Due to the popularity of Pokémon in the late 90's and early 2000's, many pirated hacks, mainly on the Famicom/NES and Game Boy systems, were made out of already existing games by replacing aspects of them to be centered around Pokémon. The majority of them barely change any aspects from the original games they were trying to pass off as real Pokémon titles.
"Colored" NES hacks
A series of Famicom/NES hacks named after different colors, similar to the original Game Boy Pokémon titles. Due to suitable graphics of the characters not existing at this point, the majority of graphics are poorly drawn and incorrectly colored.
- Main article: Pokémon Golden
A hack of Tom and Jerry that replaces some of Jerry's graphics with Eevee; a considerable amount of the original graphics remaining intact. The title screen reads "GOLDEN" and the copyright screens and story were removed.
A hack of Tiny Toon Adventures where some of Buster Bunny's graphics are replaced with a very poorly drawn Pikachu. The turning sprite after running fast is a garbled Mario sprite, likely from Super Bros. 6. The title screen features a large Pikachu with no actual title, and the original story was removed.
- Main article: Pokémon Green (Famicom)
A hack of Kero Kero Keroppi no Daibouken 2 that replaced Keroppi with a green Clefairy, and changed his musical attacks to generic bullets. The title screen reads "GREEN" and the copyright screens and story were once again removed.
Another Kero Kero Keroppi 2 hack, this time featuring Suicune. The changes made in Pokemon Green also apply to this hack. The title screen and character sprites are exactly the same as the hack "Monsters" (seen below).
A hack of Wacky Races that replaces Muttley's graphics with Blastoise. Unlike the other hacks, the story is intact and unedited. Funnily enough this game is sometimes called "Blue Cat" on multicarts, likely from a misinterpretation of the title screen graphic.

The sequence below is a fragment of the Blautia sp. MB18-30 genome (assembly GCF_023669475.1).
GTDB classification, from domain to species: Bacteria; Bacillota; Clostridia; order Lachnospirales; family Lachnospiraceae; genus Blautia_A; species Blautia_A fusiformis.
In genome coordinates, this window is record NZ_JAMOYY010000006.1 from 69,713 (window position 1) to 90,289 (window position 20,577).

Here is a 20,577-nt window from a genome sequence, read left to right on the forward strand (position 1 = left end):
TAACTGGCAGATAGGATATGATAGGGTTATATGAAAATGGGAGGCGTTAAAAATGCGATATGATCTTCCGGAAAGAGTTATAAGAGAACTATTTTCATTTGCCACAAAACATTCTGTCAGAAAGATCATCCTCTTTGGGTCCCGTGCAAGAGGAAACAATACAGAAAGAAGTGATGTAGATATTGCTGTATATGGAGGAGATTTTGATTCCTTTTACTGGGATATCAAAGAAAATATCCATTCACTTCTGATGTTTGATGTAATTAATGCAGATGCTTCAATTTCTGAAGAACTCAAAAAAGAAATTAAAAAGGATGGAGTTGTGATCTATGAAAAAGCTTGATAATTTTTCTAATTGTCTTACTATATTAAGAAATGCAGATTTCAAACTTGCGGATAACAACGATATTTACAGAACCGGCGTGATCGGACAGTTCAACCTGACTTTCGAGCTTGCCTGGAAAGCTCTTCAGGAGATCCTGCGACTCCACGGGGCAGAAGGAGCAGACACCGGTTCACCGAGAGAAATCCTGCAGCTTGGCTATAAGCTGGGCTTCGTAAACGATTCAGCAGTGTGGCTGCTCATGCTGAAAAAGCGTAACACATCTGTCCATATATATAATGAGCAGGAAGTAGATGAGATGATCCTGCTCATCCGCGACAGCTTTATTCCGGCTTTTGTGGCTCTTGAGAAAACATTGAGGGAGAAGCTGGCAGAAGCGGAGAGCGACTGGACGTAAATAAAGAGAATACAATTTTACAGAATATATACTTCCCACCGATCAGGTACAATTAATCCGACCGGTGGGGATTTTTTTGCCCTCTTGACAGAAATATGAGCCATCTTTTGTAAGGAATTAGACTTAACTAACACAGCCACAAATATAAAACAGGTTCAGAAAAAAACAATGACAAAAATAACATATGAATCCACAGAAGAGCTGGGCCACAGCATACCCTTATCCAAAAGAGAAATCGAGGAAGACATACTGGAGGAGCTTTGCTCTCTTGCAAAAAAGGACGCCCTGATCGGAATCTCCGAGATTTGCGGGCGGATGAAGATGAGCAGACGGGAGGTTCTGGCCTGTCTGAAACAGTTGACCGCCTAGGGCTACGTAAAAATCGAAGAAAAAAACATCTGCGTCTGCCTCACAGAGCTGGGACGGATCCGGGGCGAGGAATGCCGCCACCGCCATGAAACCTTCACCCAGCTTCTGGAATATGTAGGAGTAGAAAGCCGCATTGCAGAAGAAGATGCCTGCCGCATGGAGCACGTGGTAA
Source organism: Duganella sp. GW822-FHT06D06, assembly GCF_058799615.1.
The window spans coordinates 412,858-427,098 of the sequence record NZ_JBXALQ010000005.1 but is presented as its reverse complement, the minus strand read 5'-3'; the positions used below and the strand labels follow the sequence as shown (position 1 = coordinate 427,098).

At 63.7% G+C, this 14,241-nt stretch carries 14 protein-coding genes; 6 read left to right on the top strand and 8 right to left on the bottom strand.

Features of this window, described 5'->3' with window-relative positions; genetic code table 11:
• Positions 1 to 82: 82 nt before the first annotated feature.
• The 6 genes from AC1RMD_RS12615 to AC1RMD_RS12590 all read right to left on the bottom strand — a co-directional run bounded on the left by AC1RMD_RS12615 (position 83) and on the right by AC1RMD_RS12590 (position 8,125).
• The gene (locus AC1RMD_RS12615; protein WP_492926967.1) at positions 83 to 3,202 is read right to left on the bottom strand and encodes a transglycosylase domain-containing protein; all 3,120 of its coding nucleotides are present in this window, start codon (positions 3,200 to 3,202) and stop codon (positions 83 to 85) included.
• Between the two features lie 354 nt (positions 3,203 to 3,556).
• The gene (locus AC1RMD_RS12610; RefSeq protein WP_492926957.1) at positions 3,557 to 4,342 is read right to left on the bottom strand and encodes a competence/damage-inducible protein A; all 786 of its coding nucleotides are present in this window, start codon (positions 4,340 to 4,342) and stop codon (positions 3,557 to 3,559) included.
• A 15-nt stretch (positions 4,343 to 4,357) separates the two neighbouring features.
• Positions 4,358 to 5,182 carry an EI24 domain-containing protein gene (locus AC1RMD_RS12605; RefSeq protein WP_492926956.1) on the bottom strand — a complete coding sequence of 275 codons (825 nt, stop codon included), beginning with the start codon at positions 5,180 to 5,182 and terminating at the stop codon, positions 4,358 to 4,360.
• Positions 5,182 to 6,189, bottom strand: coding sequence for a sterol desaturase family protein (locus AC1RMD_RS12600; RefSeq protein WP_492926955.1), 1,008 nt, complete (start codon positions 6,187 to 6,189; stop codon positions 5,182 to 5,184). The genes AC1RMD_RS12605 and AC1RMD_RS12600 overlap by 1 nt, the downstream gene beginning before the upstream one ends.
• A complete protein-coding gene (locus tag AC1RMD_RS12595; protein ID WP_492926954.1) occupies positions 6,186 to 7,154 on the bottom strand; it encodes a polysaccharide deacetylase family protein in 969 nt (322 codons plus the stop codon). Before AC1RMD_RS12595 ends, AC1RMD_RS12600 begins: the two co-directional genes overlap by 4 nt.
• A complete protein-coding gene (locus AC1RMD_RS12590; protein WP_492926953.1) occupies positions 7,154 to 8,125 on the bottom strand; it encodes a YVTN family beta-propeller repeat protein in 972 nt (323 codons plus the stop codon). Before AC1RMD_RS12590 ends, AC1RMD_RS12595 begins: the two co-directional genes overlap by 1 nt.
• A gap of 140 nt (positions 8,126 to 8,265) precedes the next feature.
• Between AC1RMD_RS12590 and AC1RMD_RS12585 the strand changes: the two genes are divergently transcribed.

A hack of Mitsume ga Tōru that replaces some of Hosuke Sharaku's graphics with Charmeleon. The game starts on level 2 and removes the story. It is also known as "Pokemon 2000" on some releases (not to be confused with the Y2K hacks).
A hack of Little Nemo: The Dream Master that replaces some of Nemo's sprites with a silver Sandshrew. All of Nemo's transformation graphics were left intact.
A hack of Magical Doropie (AKA The Krion Conquest) that replaces Francesca with Suicune. The actual "colored" name of the game is unknown, and the title screen simply reads "MONSTERS".
"Y2K" NES hacks
Basic hacks intended for release on Y2K-branded multicarts.
- Main article: Pokemon (Y2K)
A hack of Nuts & Milk that replaces the characters with Pikachus,and removes the title screen logo.
A hack of Warpman that replaces the main character with Pikachu, and removes the title screen logo.
Pokemon 2000 / Pikachu Y2K
Two nearly-identical hacks of Felix the Cat which replace Felix with Pikachu. Pokemon 2000 features a gray Pikachu, while Pikachu Y2K corrects him to yellow. Both versions also feature different title screens, and are often called "Pokemon Yellow" on the cartridge label. Interestingly, this is the only known Y2K game to receive a single-cart release, as the others exclusively appear on multicarts.